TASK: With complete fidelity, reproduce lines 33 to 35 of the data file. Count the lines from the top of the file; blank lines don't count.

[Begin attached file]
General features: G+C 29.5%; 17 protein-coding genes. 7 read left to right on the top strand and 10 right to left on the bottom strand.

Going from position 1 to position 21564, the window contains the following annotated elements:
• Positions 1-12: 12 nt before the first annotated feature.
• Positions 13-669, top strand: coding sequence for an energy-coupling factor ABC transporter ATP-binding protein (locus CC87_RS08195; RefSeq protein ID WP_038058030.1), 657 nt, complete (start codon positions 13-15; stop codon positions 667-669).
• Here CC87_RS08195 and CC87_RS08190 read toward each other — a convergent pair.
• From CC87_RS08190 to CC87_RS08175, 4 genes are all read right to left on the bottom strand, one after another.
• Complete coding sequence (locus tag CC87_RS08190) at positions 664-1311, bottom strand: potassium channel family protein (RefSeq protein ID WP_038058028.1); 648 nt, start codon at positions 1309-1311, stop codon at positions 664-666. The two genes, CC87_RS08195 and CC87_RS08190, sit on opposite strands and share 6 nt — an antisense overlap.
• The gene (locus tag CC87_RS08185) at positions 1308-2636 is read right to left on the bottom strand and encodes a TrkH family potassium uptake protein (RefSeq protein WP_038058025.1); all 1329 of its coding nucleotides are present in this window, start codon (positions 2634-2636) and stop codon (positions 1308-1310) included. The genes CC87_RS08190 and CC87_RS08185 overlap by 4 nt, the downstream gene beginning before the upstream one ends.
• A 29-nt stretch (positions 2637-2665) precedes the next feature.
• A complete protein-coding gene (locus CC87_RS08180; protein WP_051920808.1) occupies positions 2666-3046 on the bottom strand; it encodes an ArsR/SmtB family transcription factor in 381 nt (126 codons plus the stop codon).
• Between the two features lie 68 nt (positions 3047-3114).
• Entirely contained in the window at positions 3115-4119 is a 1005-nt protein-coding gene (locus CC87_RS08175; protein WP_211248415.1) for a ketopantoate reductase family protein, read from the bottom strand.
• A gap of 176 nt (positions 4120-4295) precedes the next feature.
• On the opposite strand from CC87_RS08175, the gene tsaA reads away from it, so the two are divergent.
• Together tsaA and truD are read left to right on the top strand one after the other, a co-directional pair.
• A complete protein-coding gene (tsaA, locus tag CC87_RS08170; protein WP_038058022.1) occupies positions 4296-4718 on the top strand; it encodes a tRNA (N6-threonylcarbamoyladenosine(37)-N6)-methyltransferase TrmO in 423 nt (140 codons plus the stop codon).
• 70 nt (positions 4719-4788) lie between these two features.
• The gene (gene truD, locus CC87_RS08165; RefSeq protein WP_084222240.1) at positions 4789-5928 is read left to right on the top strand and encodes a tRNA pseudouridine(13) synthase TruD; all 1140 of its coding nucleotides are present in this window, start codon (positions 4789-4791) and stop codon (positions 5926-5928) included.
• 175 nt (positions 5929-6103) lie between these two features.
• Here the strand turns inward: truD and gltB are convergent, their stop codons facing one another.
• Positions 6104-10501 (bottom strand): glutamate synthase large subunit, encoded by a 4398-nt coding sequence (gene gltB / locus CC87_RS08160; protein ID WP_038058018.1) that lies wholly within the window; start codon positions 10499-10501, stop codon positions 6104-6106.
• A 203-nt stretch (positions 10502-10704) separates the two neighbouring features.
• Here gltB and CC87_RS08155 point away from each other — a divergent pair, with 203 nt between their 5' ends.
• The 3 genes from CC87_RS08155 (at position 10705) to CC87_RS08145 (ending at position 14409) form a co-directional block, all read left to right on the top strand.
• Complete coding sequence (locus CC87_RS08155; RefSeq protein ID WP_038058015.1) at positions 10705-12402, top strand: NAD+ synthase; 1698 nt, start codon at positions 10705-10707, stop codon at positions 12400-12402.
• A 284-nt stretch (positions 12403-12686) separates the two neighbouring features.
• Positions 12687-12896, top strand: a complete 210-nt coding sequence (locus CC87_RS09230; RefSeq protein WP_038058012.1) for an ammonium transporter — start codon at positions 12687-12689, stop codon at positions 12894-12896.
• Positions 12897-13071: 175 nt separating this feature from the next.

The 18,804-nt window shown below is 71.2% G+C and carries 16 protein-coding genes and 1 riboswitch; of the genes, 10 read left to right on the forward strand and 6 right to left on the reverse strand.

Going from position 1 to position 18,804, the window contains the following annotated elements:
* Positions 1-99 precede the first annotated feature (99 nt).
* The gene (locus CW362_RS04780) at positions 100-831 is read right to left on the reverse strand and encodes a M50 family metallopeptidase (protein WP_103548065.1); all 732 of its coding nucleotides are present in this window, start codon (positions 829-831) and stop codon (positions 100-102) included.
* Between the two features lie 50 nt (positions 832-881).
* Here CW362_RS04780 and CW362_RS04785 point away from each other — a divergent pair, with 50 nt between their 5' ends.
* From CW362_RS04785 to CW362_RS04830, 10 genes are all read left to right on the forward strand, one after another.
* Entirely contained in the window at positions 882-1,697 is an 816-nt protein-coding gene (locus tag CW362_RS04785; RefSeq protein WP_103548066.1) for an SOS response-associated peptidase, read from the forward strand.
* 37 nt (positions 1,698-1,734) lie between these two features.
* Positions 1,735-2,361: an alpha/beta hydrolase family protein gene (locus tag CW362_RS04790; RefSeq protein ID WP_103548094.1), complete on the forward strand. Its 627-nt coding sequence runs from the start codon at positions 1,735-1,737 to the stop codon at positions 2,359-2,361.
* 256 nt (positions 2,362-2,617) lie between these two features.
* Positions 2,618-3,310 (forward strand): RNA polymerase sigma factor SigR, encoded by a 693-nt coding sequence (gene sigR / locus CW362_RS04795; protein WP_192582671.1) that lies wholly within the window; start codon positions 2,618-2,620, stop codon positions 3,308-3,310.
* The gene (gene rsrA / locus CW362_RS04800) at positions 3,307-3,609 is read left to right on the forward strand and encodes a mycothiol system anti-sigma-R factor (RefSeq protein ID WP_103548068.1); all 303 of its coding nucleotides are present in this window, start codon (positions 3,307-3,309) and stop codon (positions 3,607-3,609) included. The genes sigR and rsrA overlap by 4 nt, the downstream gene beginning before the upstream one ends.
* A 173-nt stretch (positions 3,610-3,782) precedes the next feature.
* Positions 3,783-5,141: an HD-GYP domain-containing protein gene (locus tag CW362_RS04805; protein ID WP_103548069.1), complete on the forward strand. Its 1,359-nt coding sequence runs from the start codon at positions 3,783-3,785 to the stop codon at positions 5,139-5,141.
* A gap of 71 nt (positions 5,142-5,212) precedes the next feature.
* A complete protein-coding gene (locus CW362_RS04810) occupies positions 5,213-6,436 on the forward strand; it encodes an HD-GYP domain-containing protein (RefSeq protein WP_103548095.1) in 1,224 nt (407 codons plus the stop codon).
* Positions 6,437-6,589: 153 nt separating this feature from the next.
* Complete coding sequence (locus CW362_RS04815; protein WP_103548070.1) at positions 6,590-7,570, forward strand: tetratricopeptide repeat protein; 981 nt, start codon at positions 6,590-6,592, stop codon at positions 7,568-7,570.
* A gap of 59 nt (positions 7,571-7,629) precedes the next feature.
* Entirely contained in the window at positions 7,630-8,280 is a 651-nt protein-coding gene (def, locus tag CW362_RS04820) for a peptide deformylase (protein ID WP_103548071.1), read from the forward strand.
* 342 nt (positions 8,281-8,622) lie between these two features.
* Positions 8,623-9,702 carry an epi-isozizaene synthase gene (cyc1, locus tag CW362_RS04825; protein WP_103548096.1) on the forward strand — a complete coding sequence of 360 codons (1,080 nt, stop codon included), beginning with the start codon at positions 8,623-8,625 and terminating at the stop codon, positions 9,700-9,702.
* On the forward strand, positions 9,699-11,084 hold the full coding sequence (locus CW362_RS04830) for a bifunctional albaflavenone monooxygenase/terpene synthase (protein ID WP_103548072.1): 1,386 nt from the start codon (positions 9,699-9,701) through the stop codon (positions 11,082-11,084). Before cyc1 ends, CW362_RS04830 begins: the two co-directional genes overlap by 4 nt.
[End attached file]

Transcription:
* Between the two features lie 50 nt (positions 832-881).
* Here CW362_RS04780 and CW362_RS04785 point away from each other — a divergent pair, with 50 nt between their 5' ends.
* From CW362_RS04785 to CW362_RS04830, 10 genes are all read left to right on the forward strand, one after another.